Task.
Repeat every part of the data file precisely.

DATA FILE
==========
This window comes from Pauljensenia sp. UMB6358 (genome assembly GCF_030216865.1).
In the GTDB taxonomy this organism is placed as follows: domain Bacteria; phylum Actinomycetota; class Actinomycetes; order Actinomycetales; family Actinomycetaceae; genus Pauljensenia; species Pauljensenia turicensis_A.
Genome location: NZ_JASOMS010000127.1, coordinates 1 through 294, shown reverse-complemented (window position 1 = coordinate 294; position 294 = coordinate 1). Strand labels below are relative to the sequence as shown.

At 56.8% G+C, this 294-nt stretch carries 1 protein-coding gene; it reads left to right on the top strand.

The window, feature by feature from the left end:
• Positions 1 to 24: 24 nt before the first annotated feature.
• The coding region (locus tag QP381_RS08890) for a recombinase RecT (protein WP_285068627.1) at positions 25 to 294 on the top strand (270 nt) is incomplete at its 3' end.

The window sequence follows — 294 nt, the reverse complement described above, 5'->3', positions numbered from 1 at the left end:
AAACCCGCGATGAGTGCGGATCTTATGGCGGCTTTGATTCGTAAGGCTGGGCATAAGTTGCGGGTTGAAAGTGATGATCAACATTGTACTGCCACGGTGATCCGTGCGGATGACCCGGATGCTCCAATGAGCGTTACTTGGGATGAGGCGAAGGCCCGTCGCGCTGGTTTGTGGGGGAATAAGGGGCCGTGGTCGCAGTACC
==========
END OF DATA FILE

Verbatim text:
This window comes from Pauljensenia sp. UMB6358 (genome assembly GCF_030216865.1).
In the GTDB taxonomy this organism is placed as follows: domain Bacteria; phylum Actinomycetota; class Actinomycetes; order Actinomycetales; family Actinomycetaceae; genus Pauljensenia; species Pauljensenia turicensis_A.
Genome location: NZ_JASOMS010000127.1, coordinates 1 through 294, shown reverse-complemented (window position 1 = coordinate 294; position 294 = coordinate 1). Strand labels below are relative to the sequence as shown.

At 56.8% G+C, this 294-nt stretch carries 1 protein-coding gene; it reads left to right on the top strand.

The window, feature by feature from the left end:
• Positions 1 to 24: 24 nt before the first annotated feature.
• The coding region (locus tag QP381_RS08890) for a recombinase RecT (protein WP_285068627.1) at positions 25 to 294 on the top strand (270 nt) is incomplete at its 3' end.

The window sequence follows — 294 nt, the reverse complement described above, 5'->3', positions numbered from 1 at the left end:
AAACCCGCGATGAGTGCGGATCTTATGGCGGCTTTGATTCGTAAGGCTGGGCATAAGTTGCGGGTTGAAAGTGATGATCAACATTGTACTGCCACGGTGATCCGTGCGGATGACCCGGATGCTCCAATGAGCGTTACTTGGGATGAGGCGAAGGCCCGTCGCGCTGGTTTGTGGGGGAATAAGGGGCCGTGGTCGCAGTACC